Why Women Need To Stop Being Embarrassed To Talk About Money

7 min read

There isn’t much we can do without it, we never seem to have enough of it, and it’s sad to think that it makes the world go around. We all need money, yet why are women so shy to talk about it?

We are not suggesting that we should all be having obnoxious or public discussions about how much we have, or don’t have, but rather, mastering a mindset where it’s perfectly okay to earn what we are worth, price ourselves accordingly and demand our dues.

As 2020 saw a rise in women starting their own business enterprises, whether through loss of job security or simply after having the time to really consider their life choices, we are noticing the dreaded ‘ M’ word crop up more and more – but not in obvious ways.

The ability to take control of your own destiny, or that of your family comes via financial independence. Personal, financial independence means that a career break is not off the cards, due to maternity or caregiving reasons, or sadly, ill health. The financial independence that means we do not have to rely on others in the event of a relationship break down, a redundancy, bereavement and more.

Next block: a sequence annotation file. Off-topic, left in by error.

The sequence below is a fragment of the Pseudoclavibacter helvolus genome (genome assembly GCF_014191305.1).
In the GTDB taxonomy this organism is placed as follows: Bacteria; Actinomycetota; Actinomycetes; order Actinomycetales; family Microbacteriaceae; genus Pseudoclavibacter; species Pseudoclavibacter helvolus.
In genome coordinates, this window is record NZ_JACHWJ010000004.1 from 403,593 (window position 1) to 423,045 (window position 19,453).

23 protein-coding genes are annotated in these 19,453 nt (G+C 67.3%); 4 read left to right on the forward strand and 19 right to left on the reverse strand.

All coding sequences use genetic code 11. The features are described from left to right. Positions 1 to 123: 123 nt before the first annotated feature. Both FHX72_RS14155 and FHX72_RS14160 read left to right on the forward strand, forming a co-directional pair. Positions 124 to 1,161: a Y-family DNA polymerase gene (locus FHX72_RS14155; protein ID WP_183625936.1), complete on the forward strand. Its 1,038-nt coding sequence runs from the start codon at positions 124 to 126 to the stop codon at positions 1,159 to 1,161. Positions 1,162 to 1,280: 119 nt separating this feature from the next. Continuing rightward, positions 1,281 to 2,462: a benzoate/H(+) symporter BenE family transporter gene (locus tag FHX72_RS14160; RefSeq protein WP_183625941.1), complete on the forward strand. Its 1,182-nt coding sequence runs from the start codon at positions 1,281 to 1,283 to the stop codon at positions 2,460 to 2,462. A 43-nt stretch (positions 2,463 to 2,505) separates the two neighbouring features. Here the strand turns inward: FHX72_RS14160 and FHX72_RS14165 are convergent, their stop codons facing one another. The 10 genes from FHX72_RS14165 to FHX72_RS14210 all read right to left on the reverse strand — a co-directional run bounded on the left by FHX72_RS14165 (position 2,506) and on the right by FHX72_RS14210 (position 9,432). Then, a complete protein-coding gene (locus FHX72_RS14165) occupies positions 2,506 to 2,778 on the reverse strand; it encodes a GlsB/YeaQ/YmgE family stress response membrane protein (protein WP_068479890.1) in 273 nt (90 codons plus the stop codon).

If we don’t have a strong enough understanding of money, what it means for us, how we can make more of it, how much we should be earning or what to do with it to create generational wealth, or make charitable impact on the world, then we are doing ourselves a huge disservice.

Despite great strides, we still live in a world where women earn less than their male counterparts for the same job, and let’s face it, often-greater output by the females in the team. Global equality experts are suggesting that thirty-something women will not see this gender pay gap closed within their lifetimes.

We are brought up not to talk about money, as a taboo subject, and it certainly creates emotional reactions in many. This leaves us uncomfortable to discuss pay rises within the workplace for example, or to negotiate with suppliers or service providers, and even set our own rates too. Why is this? And why do we need to get better at it, for our own sakes as well as the little girls we nurture into the next generation?

It’s an ‘ugly’ conversation topic, conditioned from childhood and one that has stayed with us. This attitude is bolstered in both the workplace and business life by those similarly conditioned and the cycle continues.